Life On Mars: Red Planet ‘Mysteriously’ Losing Water, NASA News Suggests

As NASA scientists try to get into more details about life on Mars, they fail to explain why the Red Planet has lost most of its water over the years. Over the last 3.7 billion years, 87 per cent of the water on Mars has been lost. And, even the best astronomers are unable to find out why. The loss of water has left the planet dry and barren, even though there was a time when there was enough water on the planet for life to exist, according to NASA news.

Curiosity, NASA's Mars rover, has got new data which suggests that the planet had little carbon dioxide 3.5 billion years back. The latest findings also suggest that there was not enough CO2 on the Red Planet to cause the greenhouse-effect and thaw water ice. But, NASA researchers have no clue what happened over the next period of time that caused the temperature of the planet go high, as the NASA news suggests.

Thomas Bristow of NASA's Ames Research Center in California said Curiosity examined sedimentary rock from the Red Planet. "We've been particularly struck with the absence of carbonate minerals in sedimentary rock the rover has examined," An F1 Blog quoted Bristow as saying. "It would be really hard to get liquid water even if there were a hundred times more carbon dioxide in the atmosphere than what the mineral evidence in the rock tells us."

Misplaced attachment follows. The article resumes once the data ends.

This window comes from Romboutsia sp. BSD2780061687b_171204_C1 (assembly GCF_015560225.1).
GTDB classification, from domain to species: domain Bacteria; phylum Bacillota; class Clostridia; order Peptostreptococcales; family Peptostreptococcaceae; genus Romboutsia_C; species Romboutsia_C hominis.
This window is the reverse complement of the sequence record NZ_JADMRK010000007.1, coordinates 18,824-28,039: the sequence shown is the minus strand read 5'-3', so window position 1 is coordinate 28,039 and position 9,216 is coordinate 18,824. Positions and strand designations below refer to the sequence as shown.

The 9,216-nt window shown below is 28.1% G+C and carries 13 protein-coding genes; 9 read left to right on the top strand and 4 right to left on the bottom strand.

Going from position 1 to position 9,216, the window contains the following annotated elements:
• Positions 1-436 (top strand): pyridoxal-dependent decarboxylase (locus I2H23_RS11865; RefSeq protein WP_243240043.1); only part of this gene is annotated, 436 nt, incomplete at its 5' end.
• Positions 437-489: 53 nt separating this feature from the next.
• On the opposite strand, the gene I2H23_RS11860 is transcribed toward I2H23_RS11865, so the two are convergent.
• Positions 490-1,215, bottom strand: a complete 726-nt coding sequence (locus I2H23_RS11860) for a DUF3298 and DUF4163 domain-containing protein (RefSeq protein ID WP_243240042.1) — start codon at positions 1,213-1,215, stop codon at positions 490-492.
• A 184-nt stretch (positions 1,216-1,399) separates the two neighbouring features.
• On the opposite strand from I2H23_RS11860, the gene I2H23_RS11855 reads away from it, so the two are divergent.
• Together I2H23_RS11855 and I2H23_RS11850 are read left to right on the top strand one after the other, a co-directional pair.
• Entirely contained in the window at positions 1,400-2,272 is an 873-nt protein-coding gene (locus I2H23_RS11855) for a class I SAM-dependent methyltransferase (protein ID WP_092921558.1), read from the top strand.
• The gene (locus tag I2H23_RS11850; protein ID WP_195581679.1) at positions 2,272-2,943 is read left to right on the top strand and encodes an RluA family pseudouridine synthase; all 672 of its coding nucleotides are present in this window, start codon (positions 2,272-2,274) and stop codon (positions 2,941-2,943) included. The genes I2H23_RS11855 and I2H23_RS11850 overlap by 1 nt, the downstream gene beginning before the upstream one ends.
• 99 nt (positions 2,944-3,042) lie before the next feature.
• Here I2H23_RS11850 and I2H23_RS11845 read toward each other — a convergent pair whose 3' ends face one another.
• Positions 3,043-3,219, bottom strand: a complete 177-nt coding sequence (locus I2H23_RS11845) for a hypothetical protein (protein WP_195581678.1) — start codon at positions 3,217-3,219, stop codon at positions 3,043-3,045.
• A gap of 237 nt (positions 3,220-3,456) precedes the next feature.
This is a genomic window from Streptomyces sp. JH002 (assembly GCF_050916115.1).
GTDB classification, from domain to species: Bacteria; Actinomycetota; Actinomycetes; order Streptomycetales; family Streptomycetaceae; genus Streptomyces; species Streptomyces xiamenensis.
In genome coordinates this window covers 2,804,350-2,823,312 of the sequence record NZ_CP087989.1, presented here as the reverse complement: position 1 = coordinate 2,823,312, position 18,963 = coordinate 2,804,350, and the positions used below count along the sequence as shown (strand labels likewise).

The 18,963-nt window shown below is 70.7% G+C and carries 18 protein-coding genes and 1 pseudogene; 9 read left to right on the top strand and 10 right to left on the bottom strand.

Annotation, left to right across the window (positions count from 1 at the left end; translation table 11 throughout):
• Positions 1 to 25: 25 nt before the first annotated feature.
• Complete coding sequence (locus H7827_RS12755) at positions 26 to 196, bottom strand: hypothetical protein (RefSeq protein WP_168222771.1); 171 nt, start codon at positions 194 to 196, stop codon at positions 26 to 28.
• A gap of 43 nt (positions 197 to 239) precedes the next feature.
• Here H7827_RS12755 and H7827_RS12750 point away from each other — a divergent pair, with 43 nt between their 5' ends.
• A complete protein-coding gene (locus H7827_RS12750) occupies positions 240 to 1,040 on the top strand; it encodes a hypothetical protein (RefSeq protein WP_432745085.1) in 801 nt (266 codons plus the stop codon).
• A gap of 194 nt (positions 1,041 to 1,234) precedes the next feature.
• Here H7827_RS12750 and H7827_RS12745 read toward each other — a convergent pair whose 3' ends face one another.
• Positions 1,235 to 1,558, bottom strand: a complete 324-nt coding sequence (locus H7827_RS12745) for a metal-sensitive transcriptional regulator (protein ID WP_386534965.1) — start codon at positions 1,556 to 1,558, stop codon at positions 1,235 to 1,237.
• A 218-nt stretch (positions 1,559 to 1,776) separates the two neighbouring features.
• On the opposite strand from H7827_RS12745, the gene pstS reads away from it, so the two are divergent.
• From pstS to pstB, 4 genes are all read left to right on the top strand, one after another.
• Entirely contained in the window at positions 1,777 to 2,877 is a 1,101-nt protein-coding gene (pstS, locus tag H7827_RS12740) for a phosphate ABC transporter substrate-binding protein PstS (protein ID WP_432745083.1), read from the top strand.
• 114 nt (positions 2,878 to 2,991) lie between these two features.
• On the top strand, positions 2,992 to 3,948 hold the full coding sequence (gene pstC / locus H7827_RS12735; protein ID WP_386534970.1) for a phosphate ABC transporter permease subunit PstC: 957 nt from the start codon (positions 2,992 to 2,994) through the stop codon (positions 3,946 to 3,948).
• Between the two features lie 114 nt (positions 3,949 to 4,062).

There is enough evidence to suggest the possibility of life on Mars, which had water flowing. In addition, the Sun was around one-third less warm. That is why NASA scientists finding it difficult to understand how most of the water on the Red Planet disappeared. NASA's Mars rover discovered in June 2013 that Mars one had flowing water that was good enough for drinking. According to NASA news in September 2015, there is enough evidence to suggest that the Red Planet has flowing water at present,suggesting that life on Mars is still possible.

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